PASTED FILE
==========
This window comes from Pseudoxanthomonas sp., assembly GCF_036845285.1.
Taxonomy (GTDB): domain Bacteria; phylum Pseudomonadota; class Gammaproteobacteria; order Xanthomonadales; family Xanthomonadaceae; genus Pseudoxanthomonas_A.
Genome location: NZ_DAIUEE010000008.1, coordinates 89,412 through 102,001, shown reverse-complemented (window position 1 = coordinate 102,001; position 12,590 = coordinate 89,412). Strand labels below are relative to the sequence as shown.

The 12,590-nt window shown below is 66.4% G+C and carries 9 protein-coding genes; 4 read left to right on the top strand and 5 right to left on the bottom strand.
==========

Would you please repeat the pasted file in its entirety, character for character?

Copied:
This window comes from Pseudoxanthomonas sp., assembly GCF_036845285.1.
Taxonomy (GTDB): domain Bacteria; phylum Pseudomonadota; class Gammaproteobacteria; order Xanthomonadales; family Xanthomonadaceae; genus Pseudoxanthomonas_A.
Genome location: NZ_DAIUEE010000008.1, coordinates 89,412 through 102,001, shown reverse-complemented (window position 1 = coordinate 102,001; position 12,590 = coordinate 89,412). Strand labels below are relative to the sequence as shown.

The 12,590-nt window shown below is 66.4% G+C and carries 9 protein-coding genes; 4 read left to right on the top strand and 5 right to left on the bottom strand.